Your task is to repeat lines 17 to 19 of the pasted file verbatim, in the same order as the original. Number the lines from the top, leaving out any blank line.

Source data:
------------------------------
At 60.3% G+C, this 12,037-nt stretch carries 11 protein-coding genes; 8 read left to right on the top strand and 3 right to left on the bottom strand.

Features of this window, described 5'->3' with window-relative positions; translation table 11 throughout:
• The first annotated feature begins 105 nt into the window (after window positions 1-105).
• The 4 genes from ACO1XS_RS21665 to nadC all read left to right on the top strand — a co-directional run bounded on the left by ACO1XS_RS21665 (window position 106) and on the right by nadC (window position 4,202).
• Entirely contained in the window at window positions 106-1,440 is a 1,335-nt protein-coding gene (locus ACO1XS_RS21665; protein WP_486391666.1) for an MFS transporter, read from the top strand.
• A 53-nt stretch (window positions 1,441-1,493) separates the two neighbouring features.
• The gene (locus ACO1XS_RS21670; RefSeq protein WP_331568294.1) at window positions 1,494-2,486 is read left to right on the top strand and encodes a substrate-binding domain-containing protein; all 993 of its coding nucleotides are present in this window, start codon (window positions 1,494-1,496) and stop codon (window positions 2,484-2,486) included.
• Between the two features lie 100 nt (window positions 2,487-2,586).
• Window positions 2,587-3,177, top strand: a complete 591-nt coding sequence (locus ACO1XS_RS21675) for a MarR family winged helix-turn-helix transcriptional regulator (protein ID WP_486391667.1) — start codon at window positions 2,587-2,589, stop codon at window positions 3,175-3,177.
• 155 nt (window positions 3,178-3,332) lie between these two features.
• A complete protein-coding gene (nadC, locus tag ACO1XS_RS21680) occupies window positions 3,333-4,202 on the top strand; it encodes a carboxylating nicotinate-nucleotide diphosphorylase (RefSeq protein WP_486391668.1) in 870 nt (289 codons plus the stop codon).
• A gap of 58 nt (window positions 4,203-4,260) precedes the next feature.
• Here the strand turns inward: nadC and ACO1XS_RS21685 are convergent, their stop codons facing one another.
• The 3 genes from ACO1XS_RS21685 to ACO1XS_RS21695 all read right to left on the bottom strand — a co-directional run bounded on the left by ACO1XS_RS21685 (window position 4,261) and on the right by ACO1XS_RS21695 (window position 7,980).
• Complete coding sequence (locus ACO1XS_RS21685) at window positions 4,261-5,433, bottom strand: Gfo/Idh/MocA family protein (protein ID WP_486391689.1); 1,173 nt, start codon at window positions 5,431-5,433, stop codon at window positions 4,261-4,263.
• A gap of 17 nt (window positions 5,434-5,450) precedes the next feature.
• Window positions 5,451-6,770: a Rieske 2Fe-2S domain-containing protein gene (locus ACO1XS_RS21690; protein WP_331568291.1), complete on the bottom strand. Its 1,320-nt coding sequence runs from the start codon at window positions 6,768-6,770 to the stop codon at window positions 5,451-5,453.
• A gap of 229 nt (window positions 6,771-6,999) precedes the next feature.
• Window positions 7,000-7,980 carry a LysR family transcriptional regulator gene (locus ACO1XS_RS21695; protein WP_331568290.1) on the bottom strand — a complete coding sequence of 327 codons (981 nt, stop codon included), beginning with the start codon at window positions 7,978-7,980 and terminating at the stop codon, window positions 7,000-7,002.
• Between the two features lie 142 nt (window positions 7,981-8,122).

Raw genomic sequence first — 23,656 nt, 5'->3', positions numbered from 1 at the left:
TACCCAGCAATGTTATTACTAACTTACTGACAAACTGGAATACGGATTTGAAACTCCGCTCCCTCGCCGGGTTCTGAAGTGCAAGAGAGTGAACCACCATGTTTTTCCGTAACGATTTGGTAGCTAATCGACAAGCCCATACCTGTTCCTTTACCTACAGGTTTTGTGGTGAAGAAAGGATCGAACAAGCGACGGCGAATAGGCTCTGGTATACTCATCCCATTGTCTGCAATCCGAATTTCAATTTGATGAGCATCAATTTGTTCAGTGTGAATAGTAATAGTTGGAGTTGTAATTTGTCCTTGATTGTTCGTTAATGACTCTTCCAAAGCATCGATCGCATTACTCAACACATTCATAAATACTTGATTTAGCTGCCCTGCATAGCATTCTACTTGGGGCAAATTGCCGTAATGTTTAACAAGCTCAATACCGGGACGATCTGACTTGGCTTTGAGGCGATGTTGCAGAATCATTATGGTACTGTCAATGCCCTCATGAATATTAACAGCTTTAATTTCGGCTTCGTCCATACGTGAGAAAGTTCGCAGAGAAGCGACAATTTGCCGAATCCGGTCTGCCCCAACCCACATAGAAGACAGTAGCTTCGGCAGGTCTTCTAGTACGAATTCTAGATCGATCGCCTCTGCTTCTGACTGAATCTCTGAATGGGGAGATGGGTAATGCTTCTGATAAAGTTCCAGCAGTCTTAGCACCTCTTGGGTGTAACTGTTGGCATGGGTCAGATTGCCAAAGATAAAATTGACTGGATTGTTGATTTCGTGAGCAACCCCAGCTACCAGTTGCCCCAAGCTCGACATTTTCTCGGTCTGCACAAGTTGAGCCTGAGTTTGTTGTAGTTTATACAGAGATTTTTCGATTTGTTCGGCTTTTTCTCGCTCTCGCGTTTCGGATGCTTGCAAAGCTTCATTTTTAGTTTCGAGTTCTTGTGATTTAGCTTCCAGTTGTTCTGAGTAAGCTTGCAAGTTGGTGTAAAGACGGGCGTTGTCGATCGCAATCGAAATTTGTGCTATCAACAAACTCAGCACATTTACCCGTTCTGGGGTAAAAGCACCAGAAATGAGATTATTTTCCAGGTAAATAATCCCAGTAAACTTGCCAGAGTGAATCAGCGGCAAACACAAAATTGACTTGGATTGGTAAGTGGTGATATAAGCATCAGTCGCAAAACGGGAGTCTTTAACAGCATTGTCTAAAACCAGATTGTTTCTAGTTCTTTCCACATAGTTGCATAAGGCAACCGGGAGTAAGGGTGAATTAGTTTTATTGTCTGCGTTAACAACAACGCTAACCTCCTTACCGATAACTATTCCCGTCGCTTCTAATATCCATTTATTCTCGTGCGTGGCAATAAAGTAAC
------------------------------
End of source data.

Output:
• Window positions 5,451-6,770: a Rieske 2Fe-2S domain-containing protein gene (locus ACO1XS_RS21690; protein WP_331568291.1), complete on the bottom strand. Its 1,320-nt coding sequence runs from the start codon at window positions 6,768-6,770 to the stop codon at window positions 5,451-5,453.
• A gap of 229 nt (window positions 6,771-6,999) precedes the next feature.
• Window positions 7,000-7,980 carry a LysR family transcriptional regulator gene (locus ACO1XS_RS21695; protein WP_331568290.1) on the bottom strand — a complete coding sequence of 327 codons (981 nt, stop codon included), beginning with the start codon at window positions 7,978-7,980 and terminating at the stop codon, window positions 7,000-7,002.